chapter 7 summary
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Chapter 7- Memory
H.M. has problems with memory due to seizure; part of brain removed
Able to learn motor skills without himself realizing (can’t remember the tasks he
Unable to Transfer Short Term memory into Long Term Memory
Memory- The capacity of the nervous system to acquire and retain usable skills and
knowledge, allowing living organisms to benefit from experiences.
Modal Memory Model- The three-stages of memory system; Sensory input
Sensory Memory Short Term Memory Long Term Memory
Sensory Memory- Temporary memory; visual (Iconic Memory) and Audio (Echoic
Memory). Allows us to view the world in a continuous stream
George Sperling Experiment- Flashed 3 rows of letters for 1/20 second
Results: Participants were able to do task well without further delay.
Short Term Memory- Limited capacity memory system that holds information in
awareness for a brief period of time. (ie RAM of computer) (7 +/- 2 Memories)
Memory Span and Chunking- Make the stuff meaningful and will be able to learn
Working memory- An active processing system that keeps different types of
information available for current use. (ie Baddeley’s Working Memory System)
Long Term Memory Central Executive (Coordinate Material) ()Phonological
Loop (Speech, words, numbers)
() Visuospatial sketchpad
Central executive- encodes the information from the sensory system and then filters
information that is sufficiently important to be stored in long term memory.
Long Term Memory- the relatively permanent storage of information (unlimited
Easier to recognize rather than Recall
Serial Position Effect- Primacy Effect; better memory for items presented first.
Recency Effect; better memory for items presented later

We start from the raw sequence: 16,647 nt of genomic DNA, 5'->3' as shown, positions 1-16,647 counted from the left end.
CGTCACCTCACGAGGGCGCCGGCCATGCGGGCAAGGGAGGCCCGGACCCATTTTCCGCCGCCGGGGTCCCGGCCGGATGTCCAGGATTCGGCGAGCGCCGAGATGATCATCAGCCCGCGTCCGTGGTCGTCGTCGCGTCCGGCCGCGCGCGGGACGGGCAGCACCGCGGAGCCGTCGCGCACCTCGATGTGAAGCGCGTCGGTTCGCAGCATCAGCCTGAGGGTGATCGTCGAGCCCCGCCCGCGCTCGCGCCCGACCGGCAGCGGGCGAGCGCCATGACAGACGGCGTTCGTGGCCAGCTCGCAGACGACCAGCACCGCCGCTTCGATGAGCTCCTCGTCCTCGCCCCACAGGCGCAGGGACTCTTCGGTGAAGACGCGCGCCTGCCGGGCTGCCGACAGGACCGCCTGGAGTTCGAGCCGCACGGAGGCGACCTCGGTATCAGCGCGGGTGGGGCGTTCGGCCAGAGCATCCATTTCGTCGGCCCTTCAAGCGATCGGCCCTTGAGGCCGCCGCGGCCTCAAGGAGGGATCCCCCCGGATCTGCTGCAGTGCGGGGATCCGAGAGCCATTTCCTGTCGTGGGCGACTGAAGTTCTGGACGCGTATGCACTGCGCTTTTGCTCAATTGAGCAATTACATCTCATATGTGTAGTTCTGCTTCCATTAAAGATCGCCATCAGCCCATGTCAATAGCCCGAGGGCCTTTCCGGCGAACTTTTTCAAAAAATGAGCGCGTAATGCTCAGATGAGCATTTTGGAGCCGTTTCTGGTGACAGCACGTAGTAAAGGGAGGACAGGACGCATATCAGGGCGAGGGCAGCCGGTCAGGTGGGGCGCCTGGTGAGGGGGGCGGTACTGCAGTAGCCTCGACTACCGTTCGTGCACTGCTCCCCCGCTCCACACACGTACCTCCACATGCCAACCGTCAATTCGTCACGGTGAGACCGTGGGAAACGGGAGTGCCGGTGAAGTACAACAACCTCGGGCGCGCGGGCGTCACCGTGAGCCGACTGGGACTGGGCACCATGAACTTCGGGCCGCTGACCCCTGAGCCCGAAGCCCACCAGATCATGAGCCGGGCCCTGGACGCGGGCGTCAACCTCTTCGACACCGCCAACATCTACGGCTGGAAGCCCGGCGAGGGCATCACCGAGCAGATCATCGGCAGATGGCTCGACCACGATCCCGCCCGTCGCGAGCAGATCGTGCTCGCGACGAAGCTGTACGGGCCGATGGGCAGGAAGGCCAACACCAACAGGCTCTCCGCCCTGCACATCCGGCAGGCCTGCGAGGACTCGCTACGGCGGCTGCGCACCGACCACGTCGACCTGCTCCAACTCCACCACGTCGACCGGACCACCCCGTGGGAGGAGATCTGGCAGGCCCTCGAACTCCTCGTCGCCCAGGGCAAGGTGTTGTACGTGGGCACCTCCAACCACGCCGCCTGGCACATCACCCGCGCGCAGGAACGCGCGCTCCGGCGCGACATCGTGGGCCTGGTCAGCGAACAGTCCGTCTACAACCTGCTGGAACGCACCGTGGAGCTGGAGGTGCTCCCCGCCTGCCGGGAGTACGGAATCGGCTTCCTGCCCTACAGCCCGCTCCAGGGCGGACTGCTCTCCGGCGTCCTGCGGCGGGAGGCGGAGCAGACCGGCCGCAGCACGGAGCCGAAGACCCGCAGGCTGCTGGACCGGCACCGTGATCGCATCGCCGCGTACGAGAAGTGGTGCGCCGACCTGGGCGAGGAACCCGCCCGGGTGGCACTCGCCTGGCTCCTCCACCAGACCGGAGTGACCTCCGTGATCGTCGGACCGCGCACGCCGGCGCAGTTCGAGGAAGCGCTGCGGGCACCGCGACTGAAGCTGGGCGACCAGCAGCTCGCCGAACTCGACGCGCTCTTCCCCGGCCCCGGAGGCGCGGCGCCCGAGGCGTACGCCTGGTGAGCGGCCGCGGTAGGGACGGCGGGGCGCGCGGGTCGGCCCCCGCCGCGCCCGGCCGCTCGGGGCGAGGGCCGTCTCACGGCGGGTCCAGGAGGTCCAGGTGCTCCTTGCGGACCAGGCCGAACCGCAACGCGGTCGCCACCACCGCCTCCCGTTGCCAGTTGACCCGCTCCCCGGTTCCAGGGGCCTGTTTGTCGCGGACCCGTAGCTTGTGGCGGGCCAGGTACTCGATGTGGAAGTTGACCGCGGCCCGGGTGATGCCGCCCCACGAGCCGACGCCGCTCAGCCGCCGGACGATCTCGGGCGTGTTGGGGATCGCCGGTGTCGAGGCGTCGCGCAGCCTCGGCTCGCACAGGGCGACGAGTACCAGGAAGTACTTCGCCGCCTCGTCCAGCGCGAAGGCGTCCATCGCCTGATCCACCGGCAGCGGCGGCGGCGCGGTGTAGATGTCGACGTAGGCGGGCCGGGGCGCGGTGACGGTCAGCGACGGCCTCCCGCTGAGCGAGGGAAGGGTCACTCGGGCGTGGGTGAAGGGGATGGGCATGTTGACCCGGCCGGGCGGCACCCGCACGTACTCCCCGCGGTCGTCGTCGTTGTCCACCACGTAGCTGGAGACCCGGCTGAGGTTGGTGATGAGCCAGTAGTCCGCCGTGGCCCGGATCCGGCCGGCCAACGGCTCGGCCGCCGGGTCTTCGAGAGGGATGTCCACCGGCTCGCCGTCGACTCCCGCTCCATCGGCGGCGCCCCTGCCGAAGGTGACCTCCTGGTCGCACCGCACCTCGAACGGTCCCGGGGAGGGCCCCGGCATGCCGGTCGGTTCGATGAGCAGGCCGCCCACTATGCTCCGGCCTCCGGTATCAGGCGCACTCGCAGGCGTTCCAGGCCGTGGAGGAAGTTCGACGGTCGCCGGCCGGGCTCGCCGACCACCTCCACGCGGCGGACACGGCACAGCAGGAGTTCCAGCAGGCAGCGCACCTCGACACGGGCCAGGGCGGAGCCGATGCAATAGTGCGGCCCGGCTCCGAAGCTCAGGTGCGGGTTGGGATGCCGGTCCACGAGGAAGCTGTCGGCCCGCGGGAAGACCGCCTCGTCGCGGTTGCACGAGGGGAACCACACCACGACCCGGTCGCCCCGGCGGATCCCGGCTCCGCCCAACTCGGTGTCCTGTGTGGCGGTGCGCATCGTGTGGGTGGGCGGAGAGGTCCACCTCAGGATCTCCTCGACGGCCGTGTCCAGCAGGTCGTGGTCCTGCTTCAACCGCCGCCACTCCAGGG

Rehearsal allows information to become permanent.
Distributed practice is better than massed practice (cramming)
Evolutionary Theory helps explain how memory might be useful
The selective advantage for survival are from past experiences. (recognize
predators and avoid being eaten)
Strategy for improving Memory
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Get some sleep
Scientist have not yet agree on the number of human memory systems
Explicit Memory- The processes involved when people remember specific
information. (Processes of memory) ie What you had for dinner last night
Two Types include Episodic Memory and Semantic Memory
Declarative Memory- Cognitive information retrieved from explicit memory;
knowledge that can be declared. (Content of Memory)
Episodic Memory- Memory for one’s personal past experience.
Semantic Memory- Memory for knowledge about the world. ie. Know the capital of
other countries that you never visited.
Implicit Memory- The process by which people show an enhancement of memory,
most often through behaviour, without deliberate effort and without any awareness
that they are remembering anything. ie Classical conditioning
Procedural memory (motor memory)- A type of implicit memory that involves
motor skills and behavioural habits Automatic, unconscious aspect. ie Advertisers use
implicit memory to get customers.
False Fame effect- Assume someone is famous cause you heard of the name before.
Repetition Priming- The improvement in identifying or processing a stimulus that
has previously been experienced.
Long Term Memory is a Temporal Sequence
Memory can be divided temporally into three processes; encoding, storage, and
Encoding- The processing of information so that it can be stored.
Storage- The retention of encoded representation over time that corresponds to some
change in the nervous system that registers the event.
Retrieval- The act of recalling or remembering stored information in order to use it
(involves both implicit and explicit memory system)
Long term memory is based on meanings
Crank and Lockhart proposed that different types of rehearsal lead to differential
Maintenance Rehearsal- A type of encoding that involves continually repeating an
Elaborative Rehearsal- The encoding of information in a more meaningful fashion,
such as linking it to knowledge in long term memory.
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